The feeling of “being right there” will give scientists a much better understanding of Mars surface images.
“The only input we need are the captured raw images and the internal camera calibration,” said Dr. Michal Havlena of a new computer system which can create 3-D images of the Martian surface from photographs taken by robot explorers and landers.
Scientists at the Center for Machine Perception of the Technical University of Prague, under the supervision of Tomas Pajdla, are developing a computer system that can automatically combine images of the Martian surface in order to produce a three-dimensional view.
Scientists can look at the resulting computer model from any angle, giving them a realistic impression of the landscape.
There are so very many photographs of the surface of Mars that manually processing them is nearly impossible. The new automated method allows fast high-quality image processing.
The pictures are analyzed for their content and their point of view, (direction, height, and so on) then the data from the pictures is used by the computer program to ‘paint’ a 3-D image.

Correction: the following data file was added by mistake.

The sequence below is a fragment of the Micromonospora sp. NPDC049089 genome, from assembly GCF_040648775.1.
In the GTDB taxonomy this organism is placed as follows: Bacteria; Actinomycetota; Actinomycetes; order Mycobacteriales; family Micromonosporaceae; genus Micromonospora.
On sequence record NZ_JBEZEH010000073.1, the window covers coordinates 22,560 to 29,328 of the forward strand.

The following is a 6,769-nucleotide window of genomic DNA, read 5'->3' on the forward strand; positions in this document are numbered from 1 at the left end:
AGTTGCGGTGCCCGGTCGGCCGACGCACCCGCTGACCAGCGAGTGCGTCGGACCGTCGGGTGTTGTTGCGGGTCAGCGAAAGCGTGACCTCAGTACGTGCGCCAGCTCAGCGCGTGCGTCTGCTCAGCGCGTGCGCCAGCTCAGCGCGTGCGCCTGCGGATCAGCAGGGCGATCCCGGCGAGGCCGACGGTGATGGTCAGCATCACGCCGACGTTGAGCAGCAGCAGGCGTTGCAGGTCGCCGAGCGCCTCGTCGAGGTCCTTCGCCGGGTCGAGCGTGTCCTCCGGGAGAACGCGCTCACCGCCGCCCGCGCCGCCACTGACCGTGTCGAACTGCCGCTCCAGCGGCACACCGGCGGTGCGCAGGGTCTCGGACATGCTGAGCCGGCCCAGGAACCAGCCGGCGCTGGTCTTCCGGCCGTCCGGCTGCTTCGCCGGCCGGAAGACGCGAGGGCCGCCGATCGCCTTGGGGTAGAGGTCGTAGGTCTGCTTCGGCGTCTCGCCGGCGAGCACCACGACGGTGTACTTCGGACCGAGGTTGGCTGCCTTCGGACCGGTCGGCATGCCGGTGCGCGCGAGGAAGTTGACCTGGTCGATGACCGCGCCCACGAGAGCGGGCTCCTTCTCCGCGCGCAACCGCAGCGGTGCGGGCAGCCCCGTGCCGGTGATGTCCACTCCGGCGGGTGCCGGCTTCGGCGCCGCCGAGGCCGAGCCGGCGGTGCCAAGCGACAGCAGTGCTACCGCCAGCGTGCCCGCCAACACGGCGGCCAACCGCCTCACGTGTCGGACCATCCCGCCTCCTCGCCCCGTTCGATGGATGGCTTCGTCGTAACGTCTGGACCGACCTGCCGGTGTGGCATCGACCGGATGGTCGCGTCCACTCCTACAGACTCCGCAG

Dr. Havlena said that the program has already created a three-dimensional model from nine images captured by the Phoenix Mars Lander just after it dug some trenches in the soil.
“The challenge is now to reconstruct larger parts of the surface of the red planet, captured by the Mars Exploration Rovers Spirit and Opportunity,” concluded Dr. Havlena.
Deborah Byrd created the EarthSky radio series in 1991 and founded EarthSky.org in 1994. Today, she serves as Editor-in-Chief of this website. She has won a galaxy of awards from the broadcasting and science communities, including having an asteroid named 3505 Byrd in her honor. A science communicator and educator since 1976, Byrd believes in science as a force for good in the world and a vital tool for the 21st century. "Being an EarthSky editor is like hosting a big global party for cool nature-lovers," she says.